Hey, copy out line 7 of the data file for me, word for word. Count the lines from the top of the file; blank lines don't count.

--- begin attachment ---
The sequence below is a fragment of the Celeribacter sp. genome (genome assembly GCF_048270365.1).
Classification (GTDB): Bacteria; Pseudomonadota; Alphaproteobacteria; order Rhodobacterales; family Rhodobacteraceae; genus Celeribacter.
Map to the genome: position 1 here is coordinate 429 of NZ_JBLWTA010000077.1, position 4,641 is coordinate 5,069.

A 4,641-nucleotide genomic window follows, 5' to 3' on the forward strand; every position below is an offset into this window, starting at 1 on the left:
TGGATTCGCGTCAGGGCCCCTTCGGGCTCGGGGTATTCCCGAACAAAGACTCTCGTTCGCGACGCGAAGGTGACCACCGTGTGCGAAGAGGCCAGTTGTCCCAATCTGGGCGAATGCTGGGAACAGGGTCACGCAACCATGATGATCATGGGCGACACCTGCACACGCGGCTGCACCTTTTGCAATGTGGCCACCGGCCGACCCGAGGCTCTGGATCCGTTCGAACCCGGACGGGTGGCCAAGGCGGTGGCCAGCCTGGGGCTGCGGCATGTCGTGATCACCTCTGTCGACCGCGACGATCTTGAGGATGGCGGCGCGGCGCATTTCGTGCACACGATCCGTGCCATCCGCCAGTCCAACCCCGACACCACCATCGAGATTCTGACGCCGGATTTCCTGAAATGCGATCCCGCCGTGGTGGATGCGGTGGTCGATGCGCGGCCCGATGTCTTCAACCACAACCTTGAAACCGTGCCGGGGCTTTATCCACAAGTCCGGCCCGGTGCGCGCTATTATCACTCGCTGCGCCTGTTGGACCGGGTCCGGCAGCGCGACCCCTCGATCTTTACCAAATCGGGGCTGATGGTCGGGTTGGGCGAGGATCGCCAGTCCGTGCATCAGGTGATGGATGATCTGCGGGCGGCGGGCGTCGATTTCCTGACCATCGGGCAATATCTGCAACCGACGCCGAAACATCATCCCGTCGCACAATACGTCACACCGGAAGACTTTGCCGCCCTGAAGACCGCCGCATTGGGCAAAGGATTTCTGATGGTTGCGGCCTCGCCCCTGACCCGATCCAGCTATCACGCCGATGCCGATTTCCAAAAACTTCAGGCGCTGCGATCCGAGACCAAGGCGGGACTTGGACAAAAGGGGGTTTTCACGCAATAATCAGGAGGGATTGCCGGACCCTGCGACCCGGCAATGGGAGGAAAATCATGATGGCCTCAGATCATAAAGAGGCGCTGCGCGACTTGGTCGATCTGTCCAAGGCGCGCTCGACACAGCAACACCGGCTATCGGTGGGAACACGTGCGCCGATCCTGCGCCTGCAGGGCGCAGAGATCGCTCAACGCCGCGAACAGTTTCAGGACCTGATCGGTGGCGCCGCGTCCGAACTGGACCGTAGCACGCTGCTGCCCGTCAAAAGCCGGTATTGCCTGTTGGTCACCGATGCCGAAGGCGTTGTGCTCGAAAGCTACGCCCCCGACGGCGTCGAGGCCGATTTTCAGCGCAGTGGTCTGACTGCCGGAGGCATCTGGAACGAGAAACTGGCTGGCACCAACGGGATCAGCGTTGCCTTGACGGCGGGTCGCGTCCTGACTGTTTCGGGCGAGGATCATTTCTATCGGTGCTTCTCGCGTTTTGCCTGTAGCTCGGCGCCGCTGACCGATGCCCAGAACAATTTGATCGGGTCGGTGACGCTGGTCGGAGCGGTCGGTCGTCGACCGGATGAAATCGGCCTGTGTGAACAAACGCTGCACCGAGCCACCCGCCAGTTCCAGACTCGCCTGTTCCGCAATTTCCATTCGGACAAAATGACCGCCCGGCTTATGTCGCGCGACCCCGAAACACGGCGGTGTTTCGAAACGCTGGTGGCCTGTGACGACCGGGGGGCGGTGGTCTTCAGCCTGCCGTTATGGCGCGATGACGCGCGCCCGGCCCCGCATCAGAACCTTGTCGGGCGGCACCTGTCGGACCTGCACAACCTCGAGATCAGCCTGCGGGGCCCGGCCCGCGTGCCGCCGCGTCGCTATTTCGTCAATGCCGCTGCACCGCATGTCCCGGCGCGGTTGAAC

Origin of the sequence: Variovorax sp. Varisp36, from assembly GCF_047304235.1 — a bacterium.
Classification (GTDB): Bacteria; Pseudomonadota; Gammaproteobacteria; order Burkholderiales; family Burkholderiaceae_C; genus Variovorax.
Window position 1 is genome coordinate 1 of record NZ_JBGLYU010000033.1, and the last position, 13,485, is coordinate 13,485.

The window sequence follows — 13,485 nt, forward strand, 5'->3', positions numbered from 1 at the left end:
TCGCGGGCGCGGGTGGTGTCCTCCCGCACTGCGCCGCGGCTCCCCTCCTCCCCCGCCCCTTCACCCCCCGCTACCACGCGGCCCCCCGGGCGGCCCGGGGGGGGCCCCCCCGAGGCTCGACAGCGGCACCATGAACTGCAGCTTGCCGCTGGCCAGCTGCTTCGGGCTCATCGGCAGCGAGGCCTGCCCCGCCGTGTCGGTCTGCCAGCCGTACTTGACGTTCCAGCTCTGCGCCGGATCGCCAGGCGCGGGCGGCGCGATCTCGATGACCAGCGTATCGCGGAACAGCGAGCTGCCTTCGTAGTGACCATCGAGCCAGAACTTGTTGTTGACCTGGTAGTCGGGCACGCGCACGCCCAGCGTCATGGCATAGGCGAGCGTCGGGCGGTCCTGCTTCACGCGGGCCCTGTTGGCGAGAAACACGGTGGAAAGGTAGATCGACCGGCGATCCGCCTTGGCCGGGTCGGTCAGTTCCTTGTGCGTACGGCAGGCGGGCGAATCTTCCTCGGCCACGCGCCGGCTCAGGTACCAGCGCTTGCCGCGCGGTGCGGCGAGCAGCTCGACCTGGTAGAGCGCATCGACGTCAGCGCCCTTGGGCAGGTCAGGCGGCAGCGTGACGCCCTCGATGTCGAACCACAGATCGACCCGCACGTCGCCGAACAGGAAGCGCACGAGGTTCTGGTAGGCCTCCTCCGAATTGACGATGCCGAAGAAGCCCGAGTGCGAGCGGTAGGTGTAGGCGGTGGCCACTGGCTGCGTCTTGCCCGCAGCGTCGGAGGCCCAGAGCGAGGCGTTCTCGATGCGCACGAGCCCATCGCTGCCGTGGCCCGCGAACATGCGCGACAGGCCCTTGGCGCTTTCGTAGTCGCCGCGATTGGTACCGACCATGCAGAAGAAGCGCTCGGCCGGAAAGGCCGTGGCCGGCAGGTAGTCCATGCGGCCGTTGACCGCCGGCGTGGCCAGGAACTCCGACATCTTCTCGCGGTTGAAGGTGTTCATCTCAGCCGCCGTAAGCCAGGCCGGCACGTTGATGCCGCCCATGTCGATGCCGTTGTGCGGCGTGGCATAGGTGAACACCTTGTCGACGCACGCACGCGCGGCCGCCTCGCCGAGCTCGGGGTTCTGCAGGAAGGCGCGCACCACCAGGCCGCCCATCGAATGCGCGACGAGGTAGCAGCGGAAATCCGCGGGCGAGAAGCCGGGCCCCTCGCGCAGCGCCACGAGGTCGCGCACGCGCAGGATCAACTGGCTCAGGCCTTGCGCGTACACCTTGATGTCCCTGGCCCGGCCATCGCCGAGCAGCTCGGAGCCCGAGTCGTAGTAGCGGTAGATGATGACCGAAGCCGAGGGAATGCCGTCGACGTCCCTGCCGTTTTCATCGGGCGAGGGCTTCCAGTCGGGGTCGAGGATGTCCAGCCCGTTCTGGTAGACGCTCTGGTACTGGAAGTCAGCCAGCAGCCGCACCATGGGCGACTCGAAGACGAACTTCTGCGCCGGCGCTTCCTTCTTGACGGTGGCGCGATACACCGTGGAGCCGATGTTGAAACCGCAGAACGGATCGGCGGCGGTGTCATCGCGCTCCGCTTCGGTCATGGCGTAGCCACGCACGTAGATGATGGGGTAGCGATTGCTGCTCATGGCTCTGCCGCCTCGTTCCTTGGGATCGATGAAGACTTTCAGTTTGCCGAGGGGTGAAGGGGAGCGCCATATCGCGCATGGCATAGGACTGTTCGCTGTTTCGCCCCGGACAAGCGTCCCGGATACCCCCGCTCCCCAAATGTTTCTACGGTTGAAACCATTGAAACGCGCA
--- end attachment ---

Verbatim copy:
Classification (GTDB): Bacteria; Pseudomonadota; Gammaproteobacteria; order Burkholderiales; family Burkholderiaceae_C; genus Variovorax.